It has been eight months since we were all forced into the safety of our homes to prevent the spread of the coronavirus pandemic. A lot of things have changed since then. On the micro scale, Princeton first-years like me were welcomed into the virtual campus community and have started our journeys, we have met new people along the way, and the leaves have started falling as we welcome fall. On the macro scale, our country is going through an election, a newly appointed Supreme Court justice, and a large-scale reckoning on racial inequality. With all these things that are happening, we must still deal with the one constant affecting our lives: the pandemic is not over yet.
We all wish it were. But it isn’t. It’s still here and as long as we are in this pandemic, we all have a role to play to help ensure the virus is being contained and not affecting our most vulnerable populations.
President Christopher Eisgruber ’83 recently announced that the University is hopeful that it will be able to bring students back into campus during the spring semester. While this news is hopeful and was greatly received by the student body, the country is still gearing up to enter a third spike in cases during the winter holidays. Now that the flu season has started, more populations are becoming vulnerable to the virus, and it is of utmost importance that we take the necessary precautions to slow its spread.
In the past month or so, I have been noticing that a lot more people are acting laxer than they did in the summer. I’ve seen people without their masks on properly over their noses — or not on their face at all — and large-scale parties ignoring social distancing guidelines. Some people are even out of the loop with the current state of our country with regards to the pandemic, believing that we are getting better when really our rates have become stagnant.
It can be frustrating to have to stay at home, away from the Princeton campus we all long to be at and the friends we miss. Believe me, I know. But that is no excuse to put the lives of several people at risk. And by not adhering to the safety guidelines provided by the professionals, we are pushing back the moment when things can become better.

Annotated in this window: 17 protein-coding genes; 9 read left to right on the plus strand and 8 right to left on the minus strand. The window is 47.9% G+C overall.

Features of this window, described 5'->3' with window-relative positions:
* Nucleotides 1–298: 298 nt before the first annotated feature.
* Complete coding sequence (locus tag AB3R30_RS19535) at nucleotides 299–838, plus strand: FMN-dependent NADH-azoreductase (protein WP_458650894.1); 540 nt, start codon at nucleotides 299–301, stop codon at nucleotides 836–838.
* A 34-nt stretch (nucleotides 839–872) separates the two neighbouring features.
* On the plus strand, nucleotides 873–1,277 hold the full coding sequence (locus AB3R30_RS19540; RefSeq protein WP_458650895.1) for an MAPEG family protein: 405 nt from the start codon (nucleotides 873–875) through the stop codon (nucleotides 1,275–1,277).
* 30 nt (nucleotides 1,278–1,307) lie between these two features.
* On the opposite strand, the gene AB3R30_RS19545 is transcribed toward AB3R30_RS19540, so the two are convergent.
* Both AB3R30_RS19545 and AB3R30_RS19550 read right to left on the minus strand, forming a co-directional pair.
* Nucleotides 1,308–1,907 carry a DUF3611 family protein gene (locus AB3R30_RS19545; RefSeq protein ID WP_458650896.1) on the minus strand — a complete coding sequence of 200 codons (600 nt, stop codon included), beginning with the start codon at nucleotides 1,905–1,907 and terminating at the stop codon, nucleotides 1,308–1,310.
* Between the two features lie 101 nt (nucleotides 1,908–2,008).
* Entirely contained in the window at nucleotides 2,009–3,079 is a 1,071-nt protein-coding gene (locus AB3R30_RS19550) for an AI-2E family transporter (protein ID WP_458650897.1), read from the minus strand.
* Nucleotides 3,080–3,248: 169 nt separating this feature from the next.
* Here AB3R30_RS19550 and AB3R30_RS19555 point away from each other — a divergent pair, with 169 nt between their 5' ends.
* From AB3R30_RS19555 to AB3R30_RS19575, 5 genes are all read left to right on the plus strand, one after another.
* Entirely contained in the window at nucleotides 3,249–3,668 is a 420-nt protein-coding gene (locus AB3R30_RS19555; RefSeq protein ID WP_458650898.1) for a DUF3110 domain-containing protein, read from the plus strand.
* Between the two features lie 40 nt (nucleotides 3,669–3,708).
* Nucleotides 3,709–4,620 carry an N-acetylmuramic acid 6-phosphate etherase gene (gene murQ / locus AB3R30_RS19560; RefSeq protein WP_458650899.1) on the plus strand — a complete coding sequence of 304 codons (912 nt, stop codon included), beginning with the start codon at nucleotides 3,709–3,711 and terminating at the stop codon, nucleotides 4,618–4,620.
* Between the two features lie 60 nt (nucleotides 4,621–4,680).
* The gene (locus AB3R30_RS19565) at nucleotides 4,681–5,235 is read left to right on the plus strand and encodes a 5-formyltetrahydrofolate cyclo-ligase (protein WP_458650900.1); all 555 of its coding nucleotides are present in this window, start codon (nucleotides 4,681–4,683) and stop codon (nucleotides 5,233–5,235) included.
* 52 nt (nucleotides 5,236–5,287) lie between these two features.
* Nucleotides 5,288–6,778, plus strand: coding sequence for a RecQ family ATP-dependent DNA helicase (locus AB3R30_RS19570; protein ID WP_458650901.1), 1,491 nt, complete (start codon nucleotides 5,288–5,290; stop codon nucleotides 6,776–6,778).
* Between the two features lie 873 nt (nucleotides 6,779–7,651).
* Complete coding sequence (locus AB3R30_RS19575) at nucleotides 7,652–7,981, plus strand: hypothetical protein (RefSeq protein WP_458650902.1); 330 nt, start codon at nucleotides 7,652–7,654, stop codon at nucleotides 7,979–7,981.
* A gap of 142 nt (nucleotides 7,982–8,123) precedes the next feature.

The coronavirus does not operate under your whims and wishes. The pandemic is not over just because you have had enough of it.
It is not that much of a hassle to ensure you follow these guidelines. Make sure you keep some spare masks with you in your car, purse, or bag. Carry around some hand sanitizer, and maintain a distance around people. And if you do end up being sick of your home and want to see your friends in 3D, plan picnics in open spaces where you can social distance and avoid crowded areas.
I know that looking at Snapchat and Instagram stories where other people seem to be having a blast while not following social distancing guidelines is a great source of FOMO. I am right there with you. But we must continue ploughing on for the sake of our families and our communities. Remember that you are not the only person stuck at home away from friends and fun. For the most part, almost everybody is collectively going through a FOMO phase, so really you are not missing out on much.
Scientists and other health professionals have made it quite clear that the chance of returning to our “normal” lives is slim. Maybe the whole point of the pandemic is that our past normal wasn’t sustainable, so we have received a chance to recreate a new model. This is our new normal, and we must all come together to make it a normal we are all content with. This could take a long time, but it is never too late to start.
So go ahead, wear that mask, social distance, put on a turtleneck, and continue to save your loved ones and others around you. And if you need any inspiration, remember that the more care you take in responding to this pandemic, the sooner we can all get back to campus.
Alaina Joby is a first-year from Los Angeles, Calif. where the leaves have not started falling yet. She can be reached at email@example.com.